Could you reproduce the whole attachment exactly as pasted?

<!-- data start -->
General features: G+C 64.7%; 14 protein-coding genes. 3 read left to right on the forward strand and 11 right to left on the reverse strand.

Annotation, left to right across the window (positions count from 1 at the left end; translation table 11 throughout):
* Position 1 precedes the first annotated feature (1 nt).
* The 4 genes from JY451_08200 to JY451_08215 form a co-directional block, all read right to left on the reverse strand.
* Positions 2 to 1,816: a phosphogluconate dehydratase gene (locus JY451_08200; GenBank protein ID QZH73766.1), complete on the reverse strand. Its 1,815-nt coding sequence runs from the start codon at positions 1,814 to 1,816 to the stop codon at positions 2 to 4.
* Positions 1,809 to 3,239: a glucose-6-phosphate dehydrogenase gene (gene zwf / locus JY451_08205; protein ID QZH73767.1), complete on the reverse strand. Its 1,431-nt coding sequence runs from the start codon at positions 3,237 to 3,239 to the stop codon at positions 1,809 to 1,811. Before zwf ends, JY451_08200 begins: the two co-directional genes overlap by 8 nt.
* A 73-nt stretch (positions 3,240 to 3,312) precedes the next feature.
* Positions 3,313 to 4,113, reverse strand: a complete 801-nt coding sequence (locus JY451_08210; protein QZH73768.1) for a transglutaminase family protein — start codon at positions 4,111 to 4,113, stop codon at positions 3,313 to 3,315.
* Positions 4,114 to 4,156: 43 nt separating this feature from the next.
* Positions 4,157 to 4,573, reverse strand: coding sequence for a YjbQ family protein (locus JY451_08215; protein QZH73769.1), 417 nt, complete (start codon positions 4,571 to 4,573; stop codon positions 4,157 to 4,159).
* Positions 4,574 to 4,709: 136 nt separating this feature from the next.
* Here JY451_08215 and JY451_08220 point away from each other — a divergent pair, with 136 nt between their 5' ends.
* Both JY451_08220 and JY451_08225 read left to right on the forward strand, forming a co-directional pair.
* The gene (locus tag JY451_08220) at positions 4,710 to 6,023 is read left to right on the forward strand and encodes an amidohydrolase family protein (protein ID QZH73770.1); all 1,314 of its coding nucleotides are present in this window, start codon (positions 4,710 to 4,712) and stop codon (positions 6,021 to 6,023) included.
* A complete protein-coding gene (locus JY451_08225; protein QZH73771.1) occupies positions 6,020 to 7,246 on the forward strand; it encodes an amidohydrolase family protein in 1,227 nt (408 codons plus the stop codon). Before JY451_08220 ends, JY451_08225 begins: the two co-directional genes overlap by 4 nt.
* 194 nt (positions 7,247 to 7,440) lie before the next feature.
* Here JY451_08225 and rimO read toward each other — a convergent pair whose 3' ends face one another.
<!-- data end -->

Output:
General features: G+C 64.7%; 14 protein-coding genes. 3 read left to right on the forward strand and 11 right to left on the reverse strand.

Annotation, left to right across the window (positions count from 1 at the left end; translation table 11 throughout):
* Position 1 precedes the first annotated feature (1 nt).
* The 4 genes from JY451_08200 to JY451_08215 form a co-directional block, all read right to left on the reverse strand.
* Positions 2 to 1,816: a phosphogluconate dehydratase gene (locus JY451_08200; GenBank protein ID QZH73766.1), complete on the reverse strand. Its 1,815-nt coding sequence runs from the start codon at positions 1,814 to 1,816 to the stop codon at positions 2 to 4.
* Positions 1,809 to 3,239: a glucose-6-phosphate dehydrogenase gene (gene zwf / locus JY451_08205; protein ID QZH73767.1), complete on the reverse strand. Its 1,431-nt coding sequence runs from the start codon at positions 3,237 to 3,239 to the stop codon at positions 1,809 to 1,811. Before zwf ends, JY451_08200 begins: the two co-directional genes overlap by 8 nt.
* A 73-nt stretch (positions 3,240 to 3,312) precedes the next feature.
* Positions 3,313 to 4,113, reverse strand: a complete 801-nt coding sequence (locus JY451_08210; protein QZH73768.1) for a transglutaminase family protein — start codon at positions 4,111 to 4,113, stop codon at positions 3,313 to 3,315.
* Positions 4,114 to 4,156: 43 nt separating this feature from the next.
* Positions 4,157 to 4,573, reverse strand: coding sequence for a YjbQ family protein (locus JY451_08215; protein QZH73769.1), 417 nt, complete (start codon positions 4,571 to 4,573; stop codon positions 4,157 to 4,159).
* Positions 4,574 to 4,709: 136 nt separating this feature from the next.
* Here JY451_08215 and JY451_08220 point away from each other — a divergent pair, with 136 nt between their 5' ends.
* Both JY451_08220 and JY451_08225 read left to right on the forward strand, forming a co-directional pair.
* The gene (locus tag JY451_08220) at positions 4,710 to 6,023 is read left to right on the forward strand and encodes an amidohydrolase family protein (protein ID QZH73770.1); all 1,314 of its coding nucleotides are present in this window, start codon (positions 4,710 to 4,712) and stop codon (positions 6,021 to 6,023) included.
* A complete protein-coding gene (locus JY451_08225; protein QZH73771.1) occupies positions 6,020 to 7,246 on the forward strand; it encodes an amidohydrolase family protein in 1,227 nt (408 codons plus the stop codon). Before JY451_08220 ends, JY451_08225 begins: the two co-directional genes overlap by 4 nt.
* 194 nt (positions 7,247 to 7,440) lie before the next feature.
* Here JY451_08225 and rimO read toward each other — a convergent pair whose 3' ends face one another.